Ultimately, she left the billiards equipment, if only because it would arouse suspicion if it all disappeared, but it would be easy enough to get a stick if she needed to escape, or to use the dense balls to knock the guards unconscious. Exhausted, she returned to her bedroom and finally hoisted herself onto the enormous bed. The mattress was so soft that she sank down a few inches, and it was wide enough for three people to sleep without noticing each other. Curling on her side, Celaena’s eyes grew heavier and heavier.
She slept for an hour, until a servant announced the arrival of the tailor, to outfit her with proper court attire. And thus another hour was spent being measured and pinned, and sitting through a presentation of different fabrics and colors. She hated most of them. A few caught her attention, but when she tried to recommend specific styles that flattered her, she received only the wave of a hand and a curl of the lip. She considered jabbing one of the tailor’s pearl-headed pins through his eye.
She bathed, feeling almost as dirty as she had in Endovier, and was grateful for the gentle servants who attended her. Many of the wounds had scabbed or remained as thin white lines, though her back retained most of its damage. After nearly two hours of pampering—trimming her hair, shaping her nails, and scraping away the callouses on her feet and hands—Celaena grinned at the mirror in the dressing room.
Only in the capital could servants have done such fine work. She looked spectacular. Utterly and completely spectacular. She wore a dress with skirts and long sleeves of white, streaked and spotted with orchid-purple. The indigo bodice was bordered with a thin line of gold, and an ice-white cape hung from her shoulders. Her hair, half up and twisted with a fuchsia ribbon, fell in loose waves. But her smile faltered as she remembered why, exactly, she was here.
The King’s Champion indeed. She looked more like the King’s Lapdog.
“Beautiful,” said an older, female voice, and Celaena pivoted, the yards of cumbersome fabric twisting with her. Her corset—the stupid, cursed thing—pushed on her ribs so hard that the breath was sucked from her. This was why she mostly preferred tunics and pants.
It was a woman, large but well contained within the gown of cobalt and peach that marked her as one of the servants of the royal household. Her face, while a bit wrinkled, was red-cheeked and finely colored. She bowed. “Philippa Spindlehead,” said the woman, rising. “Your personal servant. You must be—”
“Celaena Sardothien,” she said flatly.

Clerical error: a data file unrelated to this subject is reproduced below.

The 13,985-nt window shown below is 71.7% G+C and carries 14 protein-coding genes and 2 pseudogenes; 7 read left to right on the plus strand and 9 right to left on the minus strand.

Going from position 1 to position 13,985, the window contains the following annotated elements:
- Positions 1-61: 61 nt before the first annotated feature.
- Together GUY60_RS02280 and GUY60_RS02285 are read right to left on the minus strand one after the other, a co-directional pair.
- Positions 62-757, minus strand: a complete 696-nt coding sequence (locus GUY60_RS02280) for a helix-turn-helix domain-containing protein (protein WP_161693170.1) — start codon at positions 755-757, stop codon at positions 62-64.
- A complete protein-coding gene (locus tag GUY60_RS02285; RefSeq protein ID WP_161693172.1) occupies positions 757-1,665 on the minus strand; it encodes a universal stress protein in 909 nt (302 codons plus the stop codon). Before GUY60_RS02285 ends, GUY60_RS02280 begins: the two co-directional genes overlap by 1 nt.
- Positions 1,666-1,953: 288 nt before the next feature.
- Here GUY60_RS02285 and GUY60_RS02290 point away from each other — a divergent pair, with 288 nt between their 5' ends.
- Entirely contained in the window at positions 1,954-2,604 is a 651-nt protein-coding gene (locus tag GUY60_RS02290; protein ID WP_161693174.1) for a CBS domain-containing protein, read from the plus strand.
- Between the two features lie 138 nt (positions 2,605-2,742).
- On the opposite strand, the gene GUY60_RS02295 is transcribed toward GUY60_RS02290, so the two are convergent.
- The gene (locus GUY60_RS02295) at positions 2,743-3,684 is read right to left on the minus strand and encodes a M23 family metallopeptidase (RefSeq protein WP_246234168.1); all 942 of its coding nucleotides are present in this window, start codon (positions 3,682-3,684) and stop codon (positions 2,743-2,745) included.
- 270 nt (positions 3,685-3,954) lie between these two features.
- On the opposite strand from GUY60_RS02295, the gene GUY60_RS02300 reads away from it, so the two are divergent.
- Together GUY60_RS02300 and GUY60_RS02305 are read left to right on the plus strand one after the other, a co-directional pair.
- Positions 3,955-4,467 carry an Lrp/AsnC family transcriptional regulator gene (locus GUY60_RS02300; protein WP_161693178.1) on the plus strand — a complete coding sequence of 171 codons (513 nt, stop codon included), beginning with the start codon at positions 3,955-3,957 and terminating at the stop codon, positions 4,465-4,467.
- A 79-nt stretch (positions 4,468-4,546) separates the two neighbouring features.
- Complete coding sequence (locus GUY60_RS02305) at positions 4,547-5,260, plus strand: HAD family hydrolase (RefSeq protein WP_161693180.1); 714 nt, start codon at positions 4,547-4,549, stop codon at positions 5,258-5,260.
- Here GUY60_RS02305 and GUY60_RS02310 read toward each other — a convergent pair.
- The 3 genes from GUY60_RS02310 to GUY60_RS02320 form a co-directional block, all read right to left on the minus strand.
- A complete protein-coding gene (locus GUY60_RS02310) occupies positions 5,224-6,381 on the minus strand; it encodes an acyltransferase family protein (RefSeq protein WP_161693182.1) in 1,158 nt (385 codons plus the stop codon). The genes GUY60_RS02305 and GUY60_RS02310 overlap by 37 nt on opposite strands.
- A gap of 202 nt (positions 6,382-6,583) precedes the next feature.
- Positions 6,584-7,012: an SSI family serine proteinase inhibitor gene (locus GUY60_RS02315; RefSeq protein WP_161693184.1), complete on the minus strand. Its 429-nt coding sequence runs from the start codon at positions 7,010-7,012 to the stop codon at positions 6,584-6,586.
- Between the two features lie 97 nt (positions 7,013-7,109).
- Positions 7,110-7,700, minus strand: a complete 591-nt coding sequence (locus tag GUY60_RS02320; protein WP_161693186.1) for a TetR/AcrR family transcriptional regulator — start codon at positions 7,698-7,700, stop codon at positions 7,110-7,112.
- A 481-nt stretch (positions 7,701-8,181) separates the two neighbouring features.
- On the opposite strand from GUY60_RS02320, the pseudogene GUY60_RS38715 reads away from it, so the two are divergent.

Philippa’s eyes widened. “Keep that to yourself, miss,” she whispered. “I’m the only one who knows. And the guards, I suppose.”
“Then what do people think about all my guards?” she asked.
Philippa approached, ignoring Celaena’s glower as she adjusted the folds of the assassin’s gown, fluffing them in the right places. “Oh, the other . . . Champions have guards outside their rooms, too. Or people just think you’re another lady-friend of the prince.”
Philippa smiled, but kept her eyes upon the dress. “He has a big heart, His Highness.”
Celaena wasn’t at all surprised. “A favorite with women?”
“It’s not my place to speak about His Highness. And you should mind your tongue, too.”
“I’ll do as I please.” She surveyed the withered face of her servant. Why send such a soft woman to serve her? She’d overpower her in a heartbeat.
“Then you’ll find yourself back in those mines, poppet.” Philippa put a hand on her hip. “Oh, don’t scowl—you ruin your face when you look like that!” She reached to pinch Celaena’s cheek, and Celaena pulled away.
“Are you mad? I’m an assassin—not some court idiot!”
Philippa clucked. “You’re still a woman, and so long as you’re under my charge, you’ll act like one, or Wyrd help me!”
Celaena blinked, then slowly said: “You’re awfully bold. I hope you don’t act like this around court ladies.”
“Ah. There was surely a reason why I was assigned to attend you.”
“You understand what my occupation entails, don’t you?”
“No disrespect, but this sort of finery is worth far more than seeing my head roll on the ground.” Celaena’s upper lip pulled back from her teeth as the servant turned from the room. “Don’t make such a face,” Philippa called over her shoulder. “It squishes that little nose of yours.”
Celaena could only gape as the servant woman shuffled away.
The Crown Prince of Adarlan stared at his father unblinkingly, waiting for him to speak. Seated on his glass throne, the King of Adarlan watched him back. Sometimes Dorian forgot how little he looked like his father—it was his younger brother, Hollin, who took after the king, with his broad frame and his round, sharp-eyed face. But Dorian, tall, toned, and elegant, bore no resemblance to him. And then there was the matter of Dorian’s sapphire eyes—not even his mother had his eyes. No one knew where they came from.
“She has arrived?” his father asked. His voice was hard, edged with the clash of shields and the scream of arrows. As far as greetings went, that was probably the kindest one he’d get.
“She shouldn’t pose any threat or problem while she’s here,” Dorian said as calmly as he could. Picking Sardothien had been a gamble—a bet against his father’s tolerance. He was about to see if it was worth it.
“You think like every fool she’s murdered.” Dorian straightened as the king continued. “She owes allegiance to none but herself, and won’t balk at putting a knife through your heart.”
“Which is why she’ll be fully capable of winning this competition of yours.” His father said nothing, and Dorian went on, his heart racing. “Come to think of it, the whole competition might be unnecessary.”